Sample Arguments, Types of Claims, and Logical Fallacies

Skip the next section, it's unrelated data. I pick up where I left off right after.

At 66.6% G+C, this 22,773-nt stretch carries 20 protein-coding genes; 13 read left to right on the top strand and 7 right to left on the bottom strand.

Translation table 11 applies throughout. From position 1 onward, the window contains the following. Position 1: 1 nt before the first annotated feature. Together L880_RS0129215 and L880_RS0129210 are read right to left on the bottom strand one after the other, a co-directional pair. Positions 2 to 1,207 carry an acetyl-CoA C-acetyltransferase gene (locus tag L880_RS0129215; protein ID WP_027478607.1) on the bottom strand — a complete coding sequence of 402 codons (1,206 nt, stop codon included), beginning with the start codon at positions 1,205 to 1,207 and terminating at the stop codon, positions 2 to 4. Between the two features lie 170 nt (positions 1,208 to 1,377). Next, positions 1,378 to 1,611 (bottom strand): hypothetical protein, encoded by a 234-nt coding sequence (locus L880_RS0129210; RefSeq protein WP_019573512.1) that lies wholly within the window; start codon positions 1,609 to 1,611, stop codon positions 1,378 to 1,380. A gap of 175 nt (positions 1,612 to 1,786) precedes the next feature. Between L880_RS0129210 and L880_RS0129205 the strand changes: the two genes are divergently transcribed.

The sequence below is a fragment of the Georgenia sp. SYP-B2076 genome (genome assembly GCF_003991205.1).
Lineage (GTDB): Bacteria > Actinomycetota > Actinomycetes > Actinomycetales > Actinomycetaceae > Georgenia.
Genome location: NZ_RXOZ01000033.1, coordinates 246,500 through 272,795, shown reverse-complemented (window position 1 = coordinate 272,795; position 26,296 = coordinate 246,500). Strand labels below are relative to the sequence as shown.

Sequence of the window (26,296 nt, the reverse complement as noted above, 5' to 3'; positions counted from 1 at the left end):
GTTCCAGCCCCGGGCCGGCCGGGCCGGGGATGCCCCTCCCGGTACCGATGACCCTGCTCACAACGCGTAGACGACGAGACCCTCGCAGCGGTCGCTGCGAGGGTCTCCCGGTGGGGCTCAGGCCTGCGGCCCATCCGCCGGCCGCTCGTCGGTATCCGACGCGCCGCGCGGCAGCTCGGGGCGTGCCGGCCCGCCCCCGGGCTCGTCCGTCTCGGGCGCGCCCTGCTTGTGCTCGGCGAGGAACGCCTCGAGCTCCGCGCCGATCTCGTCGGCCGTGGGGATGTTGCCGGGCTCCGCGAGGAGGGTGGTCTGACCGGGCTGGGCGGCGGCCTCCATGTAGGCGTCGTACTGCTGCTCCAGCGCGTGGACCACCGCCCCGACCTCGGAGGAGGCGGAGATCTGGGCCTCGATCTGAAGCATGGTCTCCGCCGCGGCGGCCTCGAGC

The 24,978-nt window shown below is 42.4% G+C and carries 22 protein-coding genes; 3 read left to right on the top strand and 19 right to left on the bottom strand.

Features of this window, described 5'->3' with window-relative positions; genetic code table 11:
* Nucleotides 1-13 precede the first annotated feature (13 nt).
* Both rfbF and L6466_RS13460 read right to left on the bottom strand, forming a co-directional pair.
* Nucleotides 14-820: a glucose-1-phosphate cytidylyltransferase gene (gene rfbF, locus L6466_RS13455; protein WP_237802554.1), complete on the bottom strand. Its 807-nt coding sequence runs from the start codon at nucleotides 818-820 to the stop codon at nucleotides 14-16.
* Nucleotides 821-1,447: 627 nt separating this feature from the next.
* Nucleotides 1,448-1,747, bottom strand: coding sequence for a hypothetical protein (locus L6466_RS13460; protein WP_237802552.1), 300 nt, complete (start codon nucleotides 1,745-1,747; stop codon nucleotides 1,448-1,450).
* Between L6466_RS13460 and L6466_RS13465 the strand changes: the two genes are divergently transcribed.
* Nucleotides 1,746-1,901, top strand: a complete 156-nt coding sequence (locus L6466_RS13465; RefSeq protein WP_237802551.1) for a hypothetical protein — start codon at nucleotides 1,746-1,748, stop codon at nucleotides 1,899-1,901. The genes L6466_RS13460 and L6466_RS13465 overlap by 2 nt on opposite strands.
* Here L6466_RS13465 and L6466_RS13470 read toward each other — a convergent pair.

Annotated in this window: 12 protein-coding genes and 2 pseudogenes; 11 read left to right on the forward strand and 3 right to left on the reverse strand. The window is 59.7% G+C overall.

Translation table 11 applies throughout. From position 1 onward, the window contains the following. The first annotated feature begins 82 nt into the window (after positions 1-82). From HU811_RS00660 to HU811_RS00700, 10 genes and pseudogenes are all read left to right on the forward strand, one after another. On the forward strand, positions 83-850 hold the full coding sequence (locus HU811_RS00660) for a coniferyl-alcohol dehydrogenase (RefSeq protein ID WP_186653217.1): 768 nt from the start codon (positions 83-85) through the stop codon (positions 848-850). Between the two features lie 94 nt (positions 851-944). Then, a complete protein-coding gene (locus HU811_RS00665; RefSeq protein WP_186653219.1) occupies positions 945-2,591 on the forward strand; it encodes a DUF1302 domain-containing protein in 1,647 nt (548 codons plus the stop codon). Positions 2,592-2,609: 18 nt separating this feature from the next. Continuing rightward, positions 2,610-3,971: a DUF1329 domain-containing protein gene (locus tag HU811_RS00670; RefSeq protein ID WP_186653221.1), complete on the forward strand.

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Sample Arguments, Types of Claims, and Logical Fallacies AP English III/Mr. Kelly/Fall 2008 To the Editor: Re “Once Elected, Palin Hired Friends and Lashed Foes” (front page, Sept. 14): What struck me most in your article about Sarah Palin is how much her governing style resembles that of George W. Bush. She conducts the business of the state in secret, appoints friends and cronies to positions of power and authority regardless of their credentials, surrounds herself with supporters and refuses to listen to those who disagree with her, and makes decisions based on gut instinct instead of knowledge and thoughtful consideration. It is helpful to have this glimpse into Ms. Palin’s “executive experience,” so Americans can see that it is the same management style that brought us the Iraq war, the tragic lack of response to Hurricane Katrina, a decimated Justice Department and an economy in shambles. Our country cannot afford to have such a leader a heartbeat away from the presidency. Mary Humstone Fort Collins, Colo. Sept. 15, 2008 To the Editor: Because Barack Obama has been campaigning for the presidency for years, journalists feel that he has been suitably “vetted” by them. They treat him with respect, if not awe. Gov. Sarah Palin was unknown until two weeks ago. With just two months to the election, the media are having to cram everything in. They competitively report what they find the minute they find it, with no opportunity to ensure that what they put out is a balanced account. The result is a kind of mean-spirited hysteria that is not fair to the candidate, her family or the voters. Governor Palin is more qualified to be president of the United States than Mr. Obama. Given the inexperience and charisma of his opposition, John McCain’s choice of Ms. Palin was a courageous and frankly brilliant move. The only criticism to be made is this: he should have picked her sooner. Laurie Olsen Rome, Sept. 13, 2008 Five Categories of Claims Argumentative essays are based on a claim, which almost always falls into one of the five following categories. (From Nancy Wood’s Perspectives on Argument, 2nd ed. (pp.161-72) Claims of fact. Is it real? Is it a fact? Did it really happen? Is it true? Does it exist? Examples: Global warming is occurring. Women are just as effective as men in combat. Claims of definition. What is it? What is it like? How should it be classified? How can it be defined? How do we interpret it? Does its meaning shift in particular contexts? Examples: Alcoholism is a disease, not a vice. Claims of cause. How did this happen? What caused it? What led up to this? What are its effects? What will this produce? Examples: The introduction of the computer into university writing classes has enhanced student writing ability. Claims of value. Is it good or bad? Beneficial or harmful? Moral or immoral? Who says so? What do these people value? What value system will be used to judge? Examples: Doctor-assisted suicide is immoral. Claims of policy. What should we do? How are we to act? What policy should we take? What course of action should we take to solve this problem? Examples: We should spend less on the prison systems and more on early intervention programs. Fallacies are not some form of mistake: parents, teachers, politicians, and other rhetoricians may quite purposefully employ ad hominem, false analogy, and appeals to fear and pity to convince their audiences. The goal for the student of rhetoric is to study the types of logical argument and the reliability of this evidence. Writers often employ logical fallacies, such as hasty generalization and oversimplification, to mask problems in their arguments and manipulate their readers.